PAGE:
For a water management program (WMP) designed to minimize Legionella risk, consider each water system type separately–based on scientific evidence, guidelines, and best practices–in deciding the role of HPC tests for control measure monitoring or WMP validation.

Plumbing (domestic water) systems

Studies have shown no direct or consistent correlation between HPC results and Legionella in domestic hot or cold water systems. Within biofilms, however, van der Kooij found Legionella colony count correlated significantly with HPC as well as with the total cell count (TCC) and adenosine triphosphate (ATP) concentration (van der Kooij 2017). As mentioned above, Donahue’s data showed that Legionella and Mycobacterium species were found more often in water samples with high HPC (Donahue 2019). Selvaratnam did not find a significant correlation between HPC and Legionella, mycobacteria, or Pseudomonas (Selvaratnam 2018).

Although there is not enough evidence to assume pathogen control based solely on negative or low HPC tests, comparing HPC and pathogen test results for a given facility’s domestic water system could provide useful information. For example, seeing a consistent correlation could allow a facility to make use of HPC test results between Legionella sampling rounds.

WHO points out that HPC tests can indicate stagnation, inadequate temperatures, or low disinfectant levels in domestic water systems but other tests (e.g., temperature; chlorine) will likely be more useful for control measure monitoring.

Whirlpool spas

Data studied by Dr. Richard Miller of the University of Louisville (Miller 2002) have shown HPC to be a good indirect indicator of Legionella in whirlpool spas. Although Legionella tests will provide more direct and reliable feedback on Legionella concentrations in whirlpool spas, HPC tests could be used as an additional (and perhaps more frequent) validation test. ASHRAE Guideline 12-2020 (section 7.4.1) and ASHRAE Standard 188 (section recommend a maximum HPC level of 200 CFU/mL in spas.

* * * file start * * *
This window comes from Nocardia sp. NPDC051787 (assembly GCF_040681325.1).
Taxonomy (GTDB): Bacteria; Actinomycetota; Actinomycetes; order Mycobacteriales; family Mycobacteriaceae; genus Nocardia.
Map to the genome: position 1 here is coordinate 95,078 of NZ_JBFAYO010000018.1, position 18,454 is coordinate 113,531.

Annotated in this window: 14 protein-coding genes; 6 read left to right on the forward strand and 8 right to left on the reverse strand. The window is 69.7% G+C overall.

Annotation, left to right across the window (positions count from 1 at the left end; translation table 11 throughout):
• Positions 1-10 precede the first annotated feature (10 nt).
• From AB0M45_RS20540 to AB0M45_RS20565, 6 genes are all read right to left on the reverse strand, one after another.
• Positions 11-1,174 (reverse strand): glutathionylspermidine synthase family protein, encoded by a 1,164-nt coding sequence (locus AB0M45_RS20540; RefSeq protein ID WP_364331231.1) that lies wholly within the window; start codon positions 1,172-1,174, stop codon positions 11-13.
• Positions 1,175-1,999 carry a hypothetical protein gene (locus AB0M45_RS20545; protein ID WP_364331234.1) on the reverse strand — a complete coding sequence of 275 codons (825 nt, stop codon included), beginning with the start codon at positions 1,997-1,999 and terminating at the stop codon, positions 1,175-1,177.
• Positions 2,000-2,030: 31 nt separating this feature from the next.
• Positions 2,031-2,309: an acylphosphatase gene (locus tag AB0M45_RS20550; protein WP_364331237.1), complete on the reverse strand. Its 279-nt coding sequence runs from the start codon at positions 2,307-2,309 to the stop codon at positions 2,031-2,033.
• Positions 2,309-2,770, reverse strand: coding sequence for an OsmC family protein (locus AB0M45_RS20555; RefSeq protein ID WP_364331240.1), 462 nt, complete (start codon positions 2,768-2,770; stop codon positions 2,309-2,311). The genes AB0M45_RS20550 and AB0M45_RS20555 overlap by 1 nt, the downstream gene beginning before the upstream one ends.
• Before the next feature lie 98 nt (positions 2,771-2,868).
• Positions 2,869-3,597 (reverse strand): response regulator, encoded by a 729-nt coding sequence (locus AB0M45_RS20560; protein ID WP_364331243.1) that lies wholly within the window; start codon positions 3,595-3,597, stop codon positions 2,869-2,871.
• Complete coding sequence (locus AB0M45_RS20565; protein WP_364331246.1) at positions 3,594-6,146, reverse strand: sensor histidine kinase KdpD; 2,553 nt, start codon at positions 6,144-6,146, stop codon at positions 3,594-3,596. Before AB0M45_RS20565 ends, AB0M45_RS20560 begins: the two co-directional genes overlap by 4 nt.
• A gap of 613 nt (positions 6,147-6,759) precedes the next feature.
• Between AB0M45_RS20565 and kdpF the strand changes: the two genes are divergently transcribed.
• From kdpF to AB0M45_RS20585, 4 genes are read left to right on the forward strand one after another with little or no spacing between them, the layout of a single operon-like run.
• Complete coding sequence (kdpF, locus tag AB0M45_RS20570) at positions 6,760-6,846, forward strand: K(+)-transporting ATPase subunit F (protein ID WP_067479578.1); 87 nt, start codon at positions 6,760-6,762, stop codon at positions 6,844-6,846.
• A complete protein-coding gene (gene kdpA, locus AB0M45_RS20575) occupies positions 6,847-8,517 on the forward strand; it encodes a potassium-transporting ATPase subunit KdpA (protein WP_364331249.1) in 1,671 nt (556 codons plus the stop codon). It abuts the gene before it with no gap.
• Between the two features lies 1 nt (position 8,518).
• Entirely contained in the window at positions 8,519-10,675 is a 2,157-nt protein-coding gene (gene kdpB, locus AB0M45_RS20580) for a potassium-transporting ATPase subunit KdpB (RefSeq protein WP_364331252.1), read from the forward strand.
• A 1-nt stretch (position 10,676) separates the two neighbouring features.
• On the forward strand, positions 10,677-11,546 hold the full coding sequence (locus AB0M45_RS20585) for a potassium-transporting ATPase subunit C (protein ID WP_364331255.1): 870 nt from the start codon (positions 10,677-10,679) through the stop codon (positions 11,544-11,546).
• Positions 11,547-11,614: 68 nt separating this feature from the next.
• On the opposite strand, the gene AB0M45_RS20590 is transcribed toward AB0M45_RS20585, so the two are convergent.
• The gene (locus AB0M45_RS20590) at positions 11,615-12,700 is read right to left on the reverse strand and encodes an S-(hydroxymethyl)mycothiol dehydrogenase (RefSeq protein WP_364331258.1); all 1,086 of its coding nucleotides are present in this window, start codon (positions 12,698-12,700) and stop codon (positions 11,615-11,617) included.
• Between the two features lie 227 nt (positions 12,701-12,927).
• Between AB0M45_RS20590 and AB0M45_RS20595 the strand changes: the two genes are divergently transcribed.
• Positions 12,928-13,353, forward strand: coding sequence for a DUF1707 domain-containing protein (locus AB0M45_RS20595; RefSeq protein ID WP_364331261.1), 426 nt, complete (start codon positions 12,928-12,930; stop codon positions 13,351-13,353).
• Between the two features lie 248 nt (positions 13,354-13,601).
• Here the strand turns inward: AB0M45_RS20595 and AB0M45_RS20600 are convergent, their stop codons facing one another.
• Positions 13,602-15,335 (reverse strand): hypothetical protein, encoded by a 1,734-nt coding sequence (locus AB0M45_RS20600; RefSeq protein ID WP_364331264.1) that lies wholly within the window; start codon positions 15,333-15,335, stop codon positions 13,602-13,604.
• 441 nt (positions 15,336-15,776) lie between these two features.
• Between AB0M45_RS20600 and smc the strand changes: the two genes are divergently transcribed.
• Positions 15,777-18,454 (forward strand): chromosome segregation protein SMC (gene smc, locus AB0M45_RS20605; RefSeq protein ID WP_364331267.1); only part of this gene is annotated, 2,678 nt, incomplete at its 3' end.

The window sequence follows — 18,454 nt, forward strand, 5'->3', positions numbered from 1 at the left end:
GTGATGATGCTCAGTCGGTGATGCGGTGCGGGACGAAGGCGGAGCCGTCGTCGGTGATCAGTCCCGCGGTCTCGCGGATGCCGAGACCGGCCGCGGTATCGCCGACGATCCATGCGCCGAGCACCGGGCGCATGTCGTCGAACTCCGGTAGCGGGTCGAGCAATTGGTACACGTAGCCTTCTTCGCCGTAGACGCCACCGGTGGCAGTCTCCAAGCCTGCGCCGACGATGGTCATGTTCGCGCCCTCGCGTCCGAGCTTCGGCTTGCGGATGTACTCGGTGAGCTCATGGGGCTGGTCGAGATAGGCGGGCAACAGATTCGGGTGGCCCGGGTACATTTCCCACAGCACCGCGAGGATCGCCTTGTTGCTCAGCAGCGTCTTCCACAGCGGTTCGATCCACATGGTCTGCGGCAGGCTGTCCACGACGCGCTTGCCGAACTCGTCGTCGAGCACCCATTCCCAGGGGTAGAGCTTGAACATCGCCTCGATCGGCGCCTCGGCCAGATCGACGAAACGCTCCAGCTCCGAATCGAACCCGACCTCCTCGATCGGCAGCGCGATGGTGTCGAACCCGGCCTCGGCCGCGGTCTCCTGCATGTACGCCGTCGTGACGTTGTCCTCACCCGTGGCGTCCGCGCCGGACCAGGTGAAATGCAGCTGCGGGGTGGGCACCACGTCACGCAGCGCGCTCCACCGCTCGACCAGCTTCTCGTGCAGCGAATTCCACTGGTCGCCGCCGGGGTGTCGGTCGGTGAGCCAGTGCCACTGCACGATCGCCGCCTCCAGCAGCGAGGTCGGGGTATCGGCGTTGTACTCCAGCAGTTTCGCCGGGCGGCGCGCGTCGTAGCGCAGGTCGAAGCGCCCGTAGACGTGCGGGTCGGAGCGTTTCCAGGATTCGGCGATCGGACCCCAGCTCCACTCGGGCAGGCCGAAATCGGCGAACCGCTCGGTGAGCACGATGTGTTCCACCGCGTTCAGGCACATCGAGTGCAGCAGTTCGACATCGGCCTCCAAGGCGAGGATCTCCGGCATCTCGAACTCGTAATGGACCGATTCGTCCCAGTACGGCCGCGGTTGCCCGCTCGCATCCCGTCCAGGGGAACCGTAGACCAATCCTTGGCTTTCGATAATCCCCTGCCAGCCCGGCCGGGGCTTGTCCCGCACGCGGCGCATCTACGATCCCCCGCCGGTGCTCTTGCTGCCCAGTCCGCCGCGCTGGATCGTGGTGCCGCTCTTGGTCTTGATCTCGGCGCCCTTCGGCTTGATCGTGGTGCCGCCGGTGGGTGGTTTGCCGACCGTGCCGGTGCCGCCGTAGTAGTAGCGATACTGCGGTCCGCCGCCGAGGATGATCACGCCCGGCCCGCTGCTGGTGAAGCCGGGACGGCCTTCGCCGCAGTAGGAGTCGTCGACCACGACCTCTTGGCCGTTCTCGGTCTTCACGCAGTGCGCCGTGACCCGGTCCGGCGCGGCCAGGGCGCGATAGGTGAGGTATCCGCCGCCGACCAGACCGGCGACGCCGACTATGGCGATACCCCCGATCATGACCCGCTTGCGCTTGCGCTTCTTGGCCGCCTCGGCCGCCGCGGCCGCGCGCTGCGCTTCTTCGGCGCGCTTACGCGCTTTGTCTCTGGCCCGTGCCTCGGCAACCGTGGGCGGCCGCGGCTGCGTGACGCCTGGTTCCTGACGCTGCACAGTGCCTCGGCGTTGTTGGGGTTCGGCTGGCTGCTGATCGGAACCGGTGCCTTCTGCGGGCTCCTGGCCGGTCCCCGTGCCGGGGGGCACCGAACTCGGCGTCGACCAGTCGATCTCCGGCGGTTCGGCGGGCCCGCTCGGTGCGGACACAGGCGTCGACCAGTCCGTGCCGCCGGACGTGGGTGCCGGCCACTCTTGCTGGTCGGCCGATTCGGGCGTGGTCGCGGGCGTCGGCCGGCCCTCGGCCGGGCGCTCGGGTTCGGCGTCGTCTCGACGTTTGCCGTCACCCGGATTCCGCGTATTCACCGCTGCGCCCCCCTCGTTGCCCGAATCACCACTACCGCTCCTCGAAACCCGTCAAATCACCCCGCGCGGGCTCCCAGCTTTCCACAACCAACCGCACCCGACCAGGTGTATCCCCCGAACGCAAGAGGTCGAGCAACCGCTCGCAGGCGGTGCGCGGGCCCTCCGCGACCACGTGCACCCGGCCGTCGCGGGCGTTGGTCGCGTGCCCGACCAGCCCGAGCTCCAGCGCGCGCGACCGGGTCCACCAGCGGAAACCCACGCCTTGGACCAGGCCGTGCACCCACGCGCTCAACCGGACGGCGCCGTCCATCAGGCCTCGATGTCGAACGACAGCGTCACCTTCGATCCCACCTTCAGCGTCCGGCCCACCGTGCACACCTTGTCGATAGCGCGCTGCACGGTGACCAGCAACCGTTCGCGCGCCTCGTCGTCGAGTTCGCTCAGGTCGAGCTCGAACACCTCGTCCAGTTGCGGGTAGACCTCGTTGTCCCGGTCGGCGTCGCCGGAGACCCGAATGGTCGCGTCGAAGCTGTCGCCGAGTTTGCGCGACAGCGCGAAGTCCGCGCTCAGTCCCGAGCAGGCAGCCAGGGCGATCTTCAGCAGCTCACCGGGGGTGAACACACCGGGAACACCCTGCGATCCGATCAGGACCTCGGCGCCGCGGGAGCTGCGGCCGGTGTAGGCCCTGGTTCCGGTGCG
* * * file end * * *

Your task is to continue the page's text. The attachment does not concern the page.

Cooling towers

HPC tests should not be used to validate Legionella control in cooling tower systems because studies have shown no reliable correlation between HPC and Legionella counts. In Garnett’s study of 100 cooling towers, Legionella counts greater than 100 CFU/mL were found only in towers with an HPC exceeding 10,000 CFU/mL and Legionella counts higher than 1,000 CFU/mL were found only in towers with an HPC exceeding 100,000 CFU/mL (Garnett 1993). But of the 1,100-plus towers studied by Miller, towers that tested positive for Legionella generally had a lower HPC than towers that tested negative. What’s more, some of the towers with extremely high Legionella counts had an HPC near zero (Miller 1993). Witherell found the same results as Miller—high Legionella counts with low HPC—indicating certain water treatment programs may reduce bacteria competing with Legionella for food, but not reduce Legionella, allowing Legionella to flourish (Witherell 1986).

Although they are not an appropriate validation method for Legionella in cooling towers, HPC tests may be required by regulations (e.g., in New York) and have been recommended for monitoring cooling tower treatment (CTI 2008; WHO 2007).

How do you use HPC in your water management program? Please comment below.

For Additional Reading

Allen M, Edberg S, Reasoner D. 2004. Heterotrophic plate count bacteria–what is their significance in drinking water? International Journal of Food Microbiology 92: 265-274

ASHRAE. 2021. Legionellosis: Risk Management for Building Water Systems. Atlanta: American Society of Heating, Refrigerating and Air-Conditioning Engineers. Available for purchase at Legionellosis: Risk Management for Building Water Systems

ASHRAE. 2020. Guideline 12-2020. Managing the Risk of Legionellosis Associated with Building Water Systems. Atlanta: American Society of Heating, Refrigerating and Air-Conditioning Engineers.